Derek Thompson for The Atlantic:
What can we honestly say about the new Georgia voting-rights law? The legislation is based on a craven conspiracy theory about 2020 voter fraud. It has drawn a barrage of criticism from Democrats, including the president, that toes the line between moral indignation and unhelpful hyperbole. And it has triggered a spasm of corporate activism that seems ethical but is, the closer you look at it, scattershot….
Under the new law, registration is harder: An ID rule requires absentee voters to provide the number of their driver’s license or an equivalent state-issued ID. Formerly, they could just sign their name on the application. Requesting a ballot is harder too: Georgians had six months to request an absentee ballot in 2020; with the new law, they have only about three months. And delivering a ballot is harder: The law slashes the number of drop boxes in several urban and suburban areas; metro Atlanta, for instance, had 94 in 2020 but will have only 23 going forward. (Conservatives argue that the law requires drop boxes for the first time, and Democratic counties in Georgia will likely have more drop boxes than they did in 2016. But Georgia Republicans are straightforwardly making it harder to vote absentee just months after Trump falsely accused these ballots of being the source of a voter-fraud fantasy.)
For in-person voters, the Georgia law isn’t as restrictive. Most important, it expands early-voting periods. But the law does little else to reduce Georgia’s infamous long queues, and it even has a strange provision that outlaws offering water to a voter within 25 feet of the line or 150 feet from the polling station. Altogether, the law makes absentee voting harder, funneling citizens toward in-person voting that, on Election Day, may be a bit more parched and a bit more painful.
The most ominous provision of the law affects the final step in the voting process: the official count. The new law removes the Georgia secretary of state as chair of the State Election Board and allows the GOP-controlled legislature to handpick his replacement. “This issue is potentially pernicious,” Richard Hasen, a law and political-science professor at UC Irvine, told me. “The reason you didn’t have a total meltdown in Georgia last year is because you had a heroic secretary of state and a group of election administrators behind him who were not willing to mess with the fair counting of the vote. If this law had passed, there would have been other decision makers who would have had power to mess with the vote.”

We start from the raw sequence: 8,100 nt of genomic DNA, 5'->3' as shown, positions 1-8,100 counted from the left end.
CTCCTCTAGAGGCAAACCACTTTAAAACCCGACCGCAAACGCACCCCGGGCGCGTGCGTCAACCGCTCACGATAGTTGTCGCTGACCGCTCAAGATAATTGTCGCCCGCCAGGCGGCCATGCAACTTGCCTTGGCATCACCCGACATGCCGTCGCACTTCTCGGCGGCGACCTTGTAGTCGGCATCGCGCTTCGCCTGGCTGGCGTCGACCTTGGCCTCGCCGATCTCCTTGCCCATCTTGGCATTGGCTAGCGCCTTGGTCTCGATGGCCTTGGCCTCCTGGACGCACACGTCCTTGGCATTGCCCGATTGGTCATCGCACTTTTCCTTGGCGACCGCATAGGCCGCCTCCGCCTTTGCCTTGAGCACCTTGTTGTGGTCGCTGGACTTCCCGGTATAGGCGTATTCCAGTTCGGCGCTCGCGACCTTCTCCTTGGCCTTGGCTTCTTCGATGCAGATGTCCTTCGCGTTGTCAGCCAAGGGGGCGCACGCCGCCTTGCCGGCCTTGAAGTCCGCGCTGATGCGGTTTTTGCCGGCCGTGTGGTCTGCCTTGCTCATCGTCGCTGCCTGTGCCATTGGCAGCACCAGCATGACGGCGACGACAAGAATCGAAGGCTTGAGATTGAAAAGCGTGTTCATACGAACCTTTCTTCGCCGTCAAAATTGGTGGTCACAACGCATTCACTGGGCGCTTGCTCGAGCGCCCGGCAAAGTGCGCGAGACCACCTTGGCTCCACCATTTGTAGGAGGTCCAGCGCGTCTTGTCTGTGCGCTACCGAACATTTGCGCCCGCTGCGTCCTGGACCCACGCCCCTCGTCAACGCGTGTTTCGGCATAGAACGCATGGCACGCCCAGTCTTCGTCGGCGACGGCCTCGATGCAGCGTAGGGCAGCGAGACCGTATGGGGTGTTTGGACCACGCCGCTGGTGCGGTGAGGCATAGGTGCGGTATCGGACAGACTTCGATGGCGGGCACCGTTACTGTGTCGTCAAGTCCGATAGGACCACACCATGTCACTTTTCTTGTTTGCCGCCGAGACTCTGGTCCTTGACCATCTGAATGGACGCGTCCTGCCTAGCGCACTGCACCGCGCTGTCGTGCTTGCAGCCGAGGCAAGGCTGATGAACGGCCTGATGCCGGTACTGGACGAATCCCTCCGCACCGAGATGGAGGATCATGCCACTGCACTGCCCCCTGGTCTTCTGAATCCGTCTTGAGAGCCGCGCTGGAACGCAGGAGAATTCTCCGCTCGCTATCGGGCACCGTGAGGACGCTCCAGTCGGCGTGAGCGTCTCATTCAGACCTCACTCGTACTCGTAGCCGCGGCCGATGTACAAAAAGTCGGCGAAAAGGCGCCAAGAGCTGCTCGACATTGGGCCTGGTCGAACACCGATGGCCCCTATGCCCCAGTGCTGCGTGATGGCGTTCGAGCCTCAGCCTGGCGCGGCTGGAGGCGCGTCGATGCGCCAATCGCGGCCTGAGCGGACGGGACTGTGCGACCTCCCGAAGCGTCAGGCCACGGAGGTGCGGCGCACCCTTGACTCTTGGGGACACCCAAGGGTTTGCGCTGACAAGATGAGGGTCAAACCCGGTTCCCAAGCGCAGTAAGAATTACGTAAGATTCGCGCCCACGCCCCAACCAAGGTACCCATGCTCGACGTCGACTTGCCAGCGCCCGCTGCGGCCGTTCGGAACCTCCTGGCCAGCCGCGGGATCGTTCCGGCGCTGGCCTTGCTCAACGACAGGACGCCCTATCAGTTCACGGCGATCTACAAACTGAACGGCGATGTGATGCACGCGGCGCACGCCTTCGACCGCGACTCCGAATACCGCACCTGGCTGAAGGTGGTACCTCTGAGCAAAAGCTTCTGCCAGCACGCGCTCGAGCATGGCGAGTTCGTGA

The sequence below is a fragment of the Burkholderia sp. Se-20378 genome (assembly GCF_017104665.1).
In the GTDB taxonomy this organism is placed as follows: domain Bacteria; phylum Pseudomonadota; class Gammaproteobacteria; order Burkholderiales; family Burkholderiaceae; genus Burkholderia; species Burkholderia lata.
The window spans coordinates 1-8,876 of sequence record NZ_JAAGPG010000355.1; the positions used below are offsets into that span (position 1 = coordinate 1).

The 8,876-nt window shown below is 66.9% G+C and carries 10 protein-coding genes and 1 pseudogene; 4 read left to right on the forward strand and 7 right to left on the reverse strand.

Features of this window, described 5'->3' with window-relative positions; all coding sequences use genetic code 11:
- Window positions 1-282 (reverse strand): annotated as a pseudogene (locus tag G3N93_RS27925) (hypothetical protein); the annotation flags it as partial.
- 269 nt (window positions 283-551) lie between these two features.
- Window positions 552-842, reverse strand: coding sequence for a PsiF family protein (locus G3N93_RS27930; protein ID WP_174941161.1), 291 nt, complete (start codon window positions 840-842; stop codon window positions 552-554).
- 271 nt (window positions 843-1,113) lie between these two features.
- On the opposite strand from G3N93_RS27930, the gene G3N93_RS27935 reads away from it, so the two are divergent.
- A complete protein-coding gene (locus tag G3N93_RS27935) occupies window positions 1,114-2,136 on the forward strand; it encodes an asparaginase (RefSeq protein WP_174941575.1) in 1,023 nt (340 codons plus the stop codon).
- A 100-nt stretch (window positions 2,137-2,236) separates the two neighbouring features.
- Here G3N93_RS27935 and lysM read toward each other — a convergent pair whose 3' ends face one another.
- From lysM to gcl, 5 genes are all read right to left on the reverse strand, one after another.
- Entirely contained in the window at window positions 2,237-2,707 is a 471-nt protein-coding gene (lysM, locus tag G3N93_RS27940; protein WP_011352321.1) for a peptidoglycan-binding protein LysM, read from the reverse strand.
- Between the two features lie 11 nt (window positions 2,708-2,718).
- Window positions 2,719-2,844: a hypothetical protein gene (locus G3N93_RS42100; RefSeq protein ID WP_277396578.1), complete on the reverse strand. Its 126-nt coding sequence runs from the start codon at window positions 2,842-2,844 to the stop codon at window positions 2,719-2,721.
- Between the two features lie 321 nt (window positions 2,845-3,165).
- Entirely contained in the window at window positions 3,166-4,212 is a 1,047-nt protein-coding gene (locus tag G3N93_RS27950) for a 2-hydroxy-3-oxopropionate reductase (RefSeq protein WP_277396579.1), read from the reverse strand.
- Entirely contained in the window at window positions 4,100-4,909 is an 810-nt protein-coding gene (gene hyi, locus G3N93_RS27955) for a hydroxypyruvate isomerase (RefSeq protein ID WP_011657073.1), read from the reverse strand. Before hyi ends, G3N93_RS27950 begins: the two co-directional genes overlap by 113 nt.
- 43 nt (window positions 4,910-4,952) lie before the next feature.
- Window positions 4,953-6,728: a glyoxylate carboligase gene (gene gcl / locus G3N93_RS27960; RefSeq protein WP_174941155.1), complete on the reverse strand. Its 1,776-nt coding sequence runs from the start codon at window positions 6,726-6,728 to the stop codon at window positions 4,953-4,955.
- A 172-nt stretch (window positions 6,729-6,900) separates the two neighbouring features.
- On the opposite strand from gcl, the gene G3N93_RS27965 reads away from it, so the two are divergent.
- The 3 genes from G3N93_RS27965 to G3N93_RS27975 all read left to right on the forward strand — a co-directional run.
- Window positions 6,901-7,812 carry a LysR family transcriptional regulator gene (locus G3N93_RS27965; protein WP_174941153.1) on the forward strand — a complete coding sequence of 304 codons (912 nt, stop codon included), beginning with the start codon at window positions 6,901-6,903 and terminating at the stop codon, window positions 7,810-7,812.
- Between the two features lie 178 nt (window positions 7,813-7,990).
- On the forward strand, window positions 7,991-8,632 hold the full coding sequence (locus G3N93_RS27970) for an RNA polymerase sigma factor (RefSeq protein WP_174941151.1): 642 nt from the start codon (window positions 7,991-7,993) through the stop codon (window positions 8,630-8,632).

I asked several experts if this provision would have made it easier for Trump to steal the state in 2020. “I don’t think we have any way of knowing,” Hasen said. “It’s an imponderable,” agreed the University of Georgia political scientist Charles S. Bullock III. “Could the GOP-selected chair throw out ballots that have already been tabulated, or turn away people from the polls? I don’t know how it would play out, but it would be very difficult to do, and there would be a court case.”
The uncertainty itself is a troubling thing. Across the country, Republican-controlled state legislatures are politicizing the process of voting administration in the aftermath of a close election in which the GOP loser convinced a majority of his supporters that it was stolen by Democratic fraud. That’s plenty eerie.